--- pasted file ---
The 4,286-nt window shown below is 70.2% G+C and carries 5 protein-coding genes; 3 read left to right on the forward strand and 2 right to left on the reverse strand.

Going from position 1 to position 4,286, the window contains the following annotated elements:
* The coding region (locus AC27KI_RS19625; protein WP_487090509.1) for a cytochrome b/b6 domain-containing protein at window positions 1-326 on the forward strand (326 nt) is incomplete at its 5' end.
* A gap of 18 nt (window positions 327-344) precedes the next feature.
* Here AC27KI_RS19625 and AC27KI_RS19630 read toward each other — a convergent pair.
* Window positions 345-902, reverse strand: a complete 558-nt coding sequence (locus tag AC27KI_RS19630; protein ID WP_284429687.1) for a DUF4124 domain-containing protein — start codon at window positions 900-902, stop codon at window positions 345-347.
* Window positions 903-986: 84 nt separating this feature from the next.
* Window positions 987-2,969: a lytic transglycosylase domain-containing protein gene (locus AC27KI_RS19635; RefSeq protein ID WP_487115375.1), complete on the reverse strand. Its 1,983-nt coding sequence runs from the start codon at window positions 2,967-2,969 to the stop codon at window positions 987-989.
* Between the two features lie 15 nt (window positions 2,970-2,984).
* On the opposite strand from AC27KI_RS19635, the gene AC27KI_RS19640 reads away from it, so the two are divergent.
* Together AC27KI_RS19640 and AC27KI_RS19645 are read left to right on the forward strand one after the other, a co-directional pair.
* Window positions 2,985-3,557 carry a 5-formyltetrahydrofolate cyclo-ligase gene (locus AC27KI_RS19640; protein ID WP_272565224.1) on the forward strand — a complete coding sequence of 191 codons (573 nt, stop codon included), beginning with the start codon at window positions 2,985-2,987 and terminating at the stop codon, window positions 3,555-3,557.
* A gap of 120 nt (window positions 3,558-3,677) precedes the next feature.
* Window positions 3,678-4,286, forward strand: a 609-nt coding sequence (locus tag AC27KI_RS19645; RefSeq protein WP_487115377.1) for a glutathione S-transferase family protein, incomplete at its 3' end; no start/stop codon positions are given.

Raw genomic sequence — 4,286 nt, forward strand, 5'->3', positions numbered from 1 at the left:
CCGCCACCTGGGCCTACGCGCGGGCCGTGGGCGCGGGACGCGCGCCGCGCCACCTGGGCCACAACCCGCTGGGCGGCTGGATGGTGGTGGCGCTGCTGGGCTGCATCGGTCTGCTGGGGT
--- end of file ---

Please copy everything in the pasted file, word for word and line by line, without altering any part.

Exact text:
The 4,286-nt window shown below is 70.2% G+C and carries 5 protein-coding genes; 3 read left to right on the forward strand and 2 right to left on the reverse strand.

Going from position 1 to position 4,286, the window contains the following annotated elements:
* The coding region (locus AC27KI_RS19625; protein WP_487090509.1) for a cytochrome b/b6 domain-containing protein at window positions 1-326 on the forward strand (326 nt) is incomplete at its 5' end.
* A gap of 18 nt (window positions 327-344) precedes the next feature.
* Here AC27KI_RS19625 and AC27KI_RS19630 read toward each other — a convergent pair.
* Window positions 345-902, reverse strand: a complete 558-nt coding sequence (locus tag AC27KI_RS19630; protein ID WP_284429687.1) for a DUF4124 domain-containing protein — start codon at window positions 900-902, stop codon at window positions 345-347.
* Window positions 903-986: 84 nt separating this feature from the next.
* Window positions 987-2,969: a lytic transglycosylase domain-containing protein gene (locus AC27KI_RS19635; RefSeq protein ID WP_487115375.1), complete on the reverse strand. Its 1,983-nt coding sequence runs from the start codon at window positions 2,967-2,969 to the stop codon at window positions 987-989.
* Between the two features lie 15 nt (window positions 2,970-2,984).
* On the opposite strand from AC27KI_RS19635, the gene AC27KI_RS19640 reads away from it, so the two are divergent.
* Together AC27KI_RS19640 and AC27KI_RS19645 are read left to right on the forward strand one after the other, a co-directional pair.
* Window positions 2,985-3,557 carry a 5-formyltetrahydrofolate cyclo-ligase gene (locus AC27KI_RS19640; protein ID WP_272565224.1) on the forward strand — a complete coding sequence of 191 codons (573 nt, stop codon included), beginning with the start codon at window positions 2,985-2,987 and terminating at the stop codon, window positions 3,555-3,557.
* A gap of 120 nt (window positions 3,558-3,677) precedes the next feature.
* Window positions 3,678-4,286, forward strand: a 609-nt coding sequence (locus tag AC27KI_RS19645; RefSeq protein WP_487115377.1) for a glutathione S-transferase family protein, incomplete at its 3' end; no start/stop codon positions are given.

Raw genomic sequence — 4,286 nt, forward strand, 5'->3', positions numbered from 1 at the left:
CCGCCACCTGGGCCTACGCGCGGGCCGTGGGCGCGGGACGCGCGCCGCGCCACCTGGGCCACAACCCGCTGGGCGGCTGGATGGTGGTGGCGCTGCTGGGCTGCATCGGTCTGCTGGGGT